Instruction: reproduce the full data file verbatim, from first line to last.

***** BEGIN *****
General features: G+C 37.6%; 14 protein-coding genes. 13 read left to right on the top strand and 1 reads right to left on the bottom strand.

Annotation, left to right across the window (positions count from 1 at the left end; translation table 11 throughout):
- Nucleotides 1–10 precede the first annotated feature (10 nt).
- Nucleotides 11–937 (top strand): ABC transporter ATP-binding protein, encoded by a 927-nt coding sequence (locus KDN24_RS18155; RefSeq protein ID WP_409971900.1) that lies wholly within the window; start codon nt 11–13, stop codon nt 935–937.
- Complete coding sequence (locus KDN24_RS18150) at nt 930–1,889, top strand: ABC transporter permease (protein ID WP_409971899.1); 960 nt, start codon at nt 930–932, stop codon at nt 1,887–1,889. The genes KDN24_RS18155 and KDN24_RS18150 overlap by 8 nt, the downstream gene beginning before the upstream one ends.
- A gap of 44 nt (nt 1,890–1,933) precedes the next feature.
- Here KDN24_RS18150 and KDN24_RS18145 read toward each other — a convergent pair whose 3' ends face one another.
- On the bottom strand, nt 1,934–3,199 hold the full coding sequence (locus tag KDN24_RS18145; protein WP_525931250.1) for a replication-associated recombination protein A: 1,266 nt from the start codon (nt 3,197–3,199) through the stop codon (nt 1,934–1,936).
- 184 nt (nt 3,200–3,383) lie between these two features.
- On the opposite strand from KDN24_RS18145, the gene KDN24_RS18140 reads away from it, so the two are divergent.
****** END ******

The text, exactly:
General features: G+C 37.6%; 14 protein-coding genes. 13 read left to right on the top strand and 1 reads right to left on the bottom strand.

Annotation, left to right across the window (positions count from 1 at the left end; translation table 11 throughout):
- Nucleotides 1–10 precede the first annotated feature (10 nt).
- Nucleotides 11–937 (top strand): ABC transporter ATP-binding protein, encoded by a 927-nt coding sequence (locus KDN24_RS18155; RefSeq protein ID WP_409971900.1) that lies wholly within the window; start codon nt 11–13, stop codon nt 935–937.
- Complete coding sequence (locus KDN24_RS18150) at nt 930–1,889, top strand: ABC transporter permease (protein ID WP_409971899.1); 960 nt, start codon at nt 930–932, stop codon at nt 1,887–1,889. The genes KDN24_RS18155 and KDN24_RS18150 overlap by 8 nt, the downstream gene beginning before the upstream one ends.
- A gap of 44 nt (nt 1,890–1,933) precedes the next feature.
- Here KDN24_RS18150 and KDN24_RS18145 read toward each other — a convergent pair whose 3' ends face one another.
- On the bottom strand, nt 1,934–3,199 hold the full coding sequence (locus tag KDN24_RS18145; protein WP_525931250.1) for a replication-associated recombination protein A: 1,266 nt from the start codon (nt 3,197–3,199) through the stop codon (nt 1,934–1,936).
- 184 nt (nt 3,200–3,383) lie between these two features.
- On the opposite strand from KDN24_RS18145, the gene KDN24_RS18140 reads away from it, so the two are divergent.